Academic journal article Scandinavian Studies

"When a Lapp Is out on the High Fells": Literary Voice and Cultural Identity for the Sami

Academic journal article Scandinavian Studies

"When a Lapp Is out on the High Fells": Literary Voice and Cultural Identity for the Sami

Article excerpt

"JIETNA JA GIELA": VOICE AND LANGUAGE IN THE SAMI TRADITION

   Go sapmelas boahta moskkus gammarii, de son ii ipmir ii baljo
   maidege, go ii biegga beasa bossut njuni vuosta. Su jurdagat eai
   golgga, go leat seainnit ja moskkus oaivvi nalde. Ja ii leatge
   buorre sutnje orrut suhkkes vuvddiid siste, gos lea liegga ilbmi.
   Muhto go sapmelao lea alla variid nalde, de sus lea oba cielggas
   jierbmi. Ja jos doppe livccui coakkanbaiki soames alla vari nalde,
   de veajalii sapmelas cilget oba bures su iezas assiid. (Turi
   1987:11)

   When a Lapp gets into a room, his brains go round ... they're no
   good unless the wind's blowing in his nose. He can't think quickly
   between four walls. Nor is it good for him to be among the thick
   forest when it is warm. But when a Lapp is out on the high fells,
   then his brain is quite clear, and if there was a meeting-place on
   some fell or other, then a Lapp could state his case quite well.
   (Turi 1966:19)

IN 1910, JOHAN Tutu (1854-1936) published Muittalus samiid birra, the book in which he tries to tell all about Sami life. In his introduction, quoted above, he makes a plea to move the prevailing discourse about the Sami out of airless rooms and up onto the high fells, where a Sami could hear his own thoughts and voice. To him, clarity of thought was grounded in place, on the high fells, where reindeer herding provided the ideal "poetics of dwelling" (Ingold 26) necessary to understand a Sami way of life.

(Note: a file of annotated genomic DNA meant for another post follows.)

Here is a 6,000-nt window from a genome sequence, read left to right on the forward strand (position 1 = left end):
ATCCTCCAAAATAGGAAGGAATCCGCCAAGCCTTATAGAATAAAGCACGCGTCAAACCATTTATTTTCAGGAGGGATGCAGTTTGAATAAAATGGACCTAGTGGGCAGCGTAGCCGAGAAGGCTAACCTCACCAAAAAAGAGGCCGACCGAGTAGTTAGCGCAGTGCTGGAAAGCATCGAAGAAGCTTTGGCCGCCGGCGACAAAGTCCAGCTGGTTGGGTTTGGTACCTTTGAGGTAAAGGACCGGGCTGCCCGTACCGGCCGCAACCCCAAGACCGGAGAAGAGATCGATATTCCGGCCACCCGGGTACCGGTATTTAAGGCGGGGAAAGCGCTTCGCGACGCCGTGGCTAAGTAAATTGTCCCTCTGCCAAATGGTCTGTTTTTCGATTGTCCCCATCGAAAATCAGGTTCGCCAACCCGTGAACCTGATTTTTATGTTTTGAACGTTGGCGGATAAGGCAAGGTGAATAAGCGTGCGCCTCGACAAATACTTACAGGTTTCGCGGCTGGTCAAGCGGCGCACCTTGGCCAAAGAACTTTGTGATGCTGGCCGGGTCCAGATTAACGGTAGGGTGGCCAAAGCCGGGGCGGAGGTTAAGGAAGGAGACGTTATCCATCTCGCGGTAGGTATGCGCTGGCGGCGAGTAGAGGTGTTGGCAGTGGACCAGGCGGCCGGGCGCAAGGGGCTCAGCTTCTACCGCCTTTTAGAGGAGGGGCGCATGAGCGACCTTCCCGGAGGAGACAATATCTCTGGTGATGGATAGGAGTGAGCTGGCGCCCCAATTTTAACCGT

However, ironically, Turi found himself making his case in writing, a completely unfamiliar discourse for the self-taught reindeer herder at the turn of the last century. To discuss the Sami, Turi chose a discourse that effectively forced him to negotiate between the dominant Western textual paradigm and the Sami oral tradition. The result is a remarkably polyphonic voice: reinforced by the actual dialogue he maintained with his mentor and editor, it effectively moves between two traditions.

In this article, I will argue that there is a dialogic relationship between the literary voice and cultural identity, which can be found in literature from native traditions and particularly in three texts by Sami authors who address the problems of Sami culture and politics with significant authority and purpose. The authors and their works I have chosen for their focus on Sami life and culture are:

(1) Johan Turi's Muittalus samiid birra (1910; Turi's Book of Lappland, 1966)

(2) Nils-Aslak Valkeapaa's Terveisia Lapista (1971; Greetings from Lappland, 1983)

(3) Kirsti Paltto's Saamelaiset (1973)

These books, especially Turi's and Valkeapaa's, have contributed significantly to the literature of Lapp life, as Turi would have it in the title of his book jointly titled in Sami and Danish (Muittalus samiid birra [A Tale about the Sami]; En bog om lappernes live [A Book about Lapp life]). Like Turi, both Valkeapaa and Paltto explicitly consider their task to shed light on the Sami way of life. Valkeapaa makes frequent references to Turi in his own work. Not incidentally, perhaps, Boares Nauti, Johan Thuri is Valkeapaa's biography of Turi. Paltto starts her analysis and description of the Sami with a quotation from Valkeapaa thus rounding out an interesting, self-referential cycle.

By looking at each author's introductory statements and observations about the origins of the Sami, we should be able to understand more readily how literary voice echoes cultural identity and its relationship with the dominant cultures. My contention is that among these three works, which are comparable in content and approach, there are significant variations in literary voice. Nevertheless, all three sustain a voice that is remarkably polyphonic negotiating adroitly between the dominant Western paradigm and the Sami oral tradition. That "dialogic imagination" (Bakhtin) seems to be an important feature of Sami writing and becomes particularly audible in an analysis of each writer's voice. …

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